Elizabeth Tomaszewski, DNP, is the track director of the adult-gerontology acute care NP program at Drexel University, in Philadelphia, and also serves as an assistant clinical professor there. She is board certified in acute care, working with critical care patients at Geisinger Wyoming Valley Medical Center in Wilkes-Barre, but focused her DNP capstone project on the attitudes of critical cure nurses who provide end-of-life care to those in intensive care units. Her work examined the value of providing comfort measures toward the end of life instead of the historical value placed on saving life.
A coordinator of the MS specialty area for the adult-gerontology clinical nurse specialist (AG CNS) at the University of California, San Francisco, Lynda Mackin, PhD, is also a clinical professor at the school. She is board certified as both an adult and gerontological nurse practitioner and maintains a clinical-based practice where she mentors and precepts students. She is a member of the Gerontological Advanced Practice Nurses Association (GAPNA) and other organizations, has received numerous awards and been published in the Journal of Professional Nursing and others.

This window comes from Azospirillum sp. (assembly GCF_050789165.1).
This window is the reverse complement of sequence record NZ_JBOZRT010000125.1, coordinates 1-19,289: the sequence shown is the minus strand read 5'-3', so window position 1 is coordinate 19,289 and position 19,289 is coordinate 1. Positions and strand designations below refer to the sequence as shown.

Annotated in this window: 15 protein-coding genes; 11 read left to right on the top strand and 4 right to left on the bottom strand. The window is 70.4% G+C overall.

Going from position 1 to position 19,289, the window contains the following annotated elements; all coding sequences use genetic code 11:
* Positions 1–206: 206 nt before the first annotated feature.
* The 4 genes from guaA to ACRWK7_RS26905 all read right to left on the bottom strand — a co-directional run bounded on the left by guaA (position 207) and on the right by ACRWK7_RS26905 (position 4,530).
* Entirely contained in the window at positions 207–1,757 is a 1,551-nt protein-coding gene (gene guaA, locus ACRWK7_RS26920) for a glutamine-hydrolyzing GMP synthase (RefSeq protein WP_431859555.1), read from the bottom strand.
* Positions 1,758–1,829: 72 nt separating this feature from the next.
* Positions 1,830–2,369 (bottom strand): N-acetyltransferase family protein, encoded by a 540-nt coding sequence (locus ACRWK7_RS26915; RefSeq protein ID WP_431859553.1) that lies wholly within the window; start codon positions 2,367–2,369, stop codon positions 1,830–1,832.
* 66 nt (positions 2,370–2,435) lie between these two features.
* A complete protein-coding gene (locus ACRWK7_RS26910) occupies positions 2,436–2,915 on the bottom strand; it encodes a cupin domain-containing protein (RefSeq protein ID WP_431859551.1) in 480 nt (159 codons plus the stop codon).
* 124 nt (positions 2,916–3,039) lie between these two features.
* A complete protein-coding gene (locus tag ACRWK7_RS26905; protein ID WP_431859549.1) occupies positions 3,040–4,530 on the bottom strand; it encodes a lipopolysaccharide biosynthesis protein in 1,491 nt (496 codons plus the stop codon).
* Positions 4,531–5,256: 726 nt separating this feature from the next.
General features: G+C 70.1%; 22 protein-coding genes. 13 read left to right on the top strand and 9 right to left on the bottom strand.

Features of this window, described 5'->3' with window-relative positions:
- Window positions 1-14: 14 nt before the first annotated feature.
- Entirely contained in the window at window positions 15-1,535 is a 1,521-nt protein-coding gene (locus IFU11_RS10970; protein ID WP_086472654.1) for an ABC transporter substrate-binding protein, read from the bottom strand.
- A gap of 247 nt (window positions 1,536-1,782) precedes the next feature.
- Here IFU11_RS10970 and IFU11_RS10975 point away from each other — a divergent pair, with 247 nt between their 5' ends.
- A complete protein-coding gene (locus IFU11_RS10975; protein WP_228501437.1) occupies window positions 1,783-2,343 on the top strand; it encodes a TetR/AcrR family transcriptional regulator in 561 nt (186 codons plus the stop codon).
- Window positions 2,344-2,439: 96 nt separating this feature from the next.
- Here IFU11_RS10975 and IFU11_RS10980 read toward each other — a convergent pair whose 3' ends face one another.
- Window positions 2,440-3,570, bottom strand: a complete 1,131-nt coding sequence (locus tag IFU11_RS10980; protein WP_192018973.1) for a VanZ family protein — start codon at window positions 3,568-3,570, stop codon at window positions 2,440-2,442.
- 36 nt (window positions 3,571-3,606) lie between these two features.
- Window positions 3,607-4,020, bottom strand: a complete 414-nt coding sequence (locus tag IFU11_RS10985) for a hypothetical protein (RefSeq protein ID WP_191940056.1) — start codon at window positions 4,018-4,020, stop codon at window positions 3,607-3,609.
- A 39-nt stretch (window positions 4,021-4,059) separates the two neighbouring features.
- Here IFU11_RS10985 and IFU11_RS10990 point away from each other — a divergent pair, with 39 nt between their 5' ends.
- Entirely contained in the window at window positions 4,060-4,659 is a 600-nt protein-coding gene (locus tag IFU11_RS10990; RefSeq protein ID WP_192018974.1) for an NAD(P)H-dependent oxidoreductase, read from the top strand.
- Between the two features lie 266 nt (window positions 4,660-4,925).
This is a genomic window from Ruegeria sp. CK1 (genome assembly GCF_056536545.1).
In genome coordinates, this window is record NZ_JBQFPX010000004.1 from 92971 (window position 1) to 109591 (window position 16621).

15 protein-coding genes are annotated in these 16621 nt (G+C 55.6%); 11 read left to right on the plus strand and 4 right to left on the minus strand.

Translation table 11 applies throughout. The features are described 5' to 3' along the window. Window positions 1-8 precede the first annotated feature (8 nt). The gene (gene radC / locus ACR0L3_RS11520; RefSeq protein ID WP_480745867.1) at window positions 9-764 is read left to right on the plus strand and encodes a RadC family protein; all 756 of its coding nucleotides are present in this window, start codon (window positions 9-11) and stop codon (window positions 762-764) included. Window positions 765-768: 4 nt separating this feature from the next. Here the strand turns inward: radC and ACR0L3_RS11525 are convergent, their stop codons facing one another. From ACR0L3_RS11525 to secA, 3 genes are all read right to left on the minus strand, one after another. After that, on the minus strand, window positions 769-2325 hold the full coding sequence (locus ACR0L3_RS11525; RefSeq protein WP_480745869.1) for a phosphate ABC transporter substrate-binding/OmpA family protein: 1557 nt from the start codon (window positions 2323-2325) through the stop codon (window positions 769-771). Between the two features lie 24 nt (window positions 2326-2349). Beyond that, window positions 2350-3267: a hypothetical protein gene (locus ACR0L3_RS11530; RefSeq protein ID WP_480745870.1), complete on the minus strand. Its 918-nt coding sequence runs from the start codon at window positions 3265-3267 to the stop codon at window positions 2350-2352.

When it comes to recognizing professors of achievement in adult gerontology, it’s hard to pare a list down to 15. Even though we attempted to do that with this list, we recognize that there are many other professors working and achieving in the field who are not on this list but may be equally recognizable. Some of the factors taken into consideration for placement on this list include:
Not all of the professors on this list meet all of these qualifications, but for the most part meet two of these three criteria. Also, it is important to note that the listing of their accomplishments is condensed, and many of their other activities and certifications may not have been mentioned.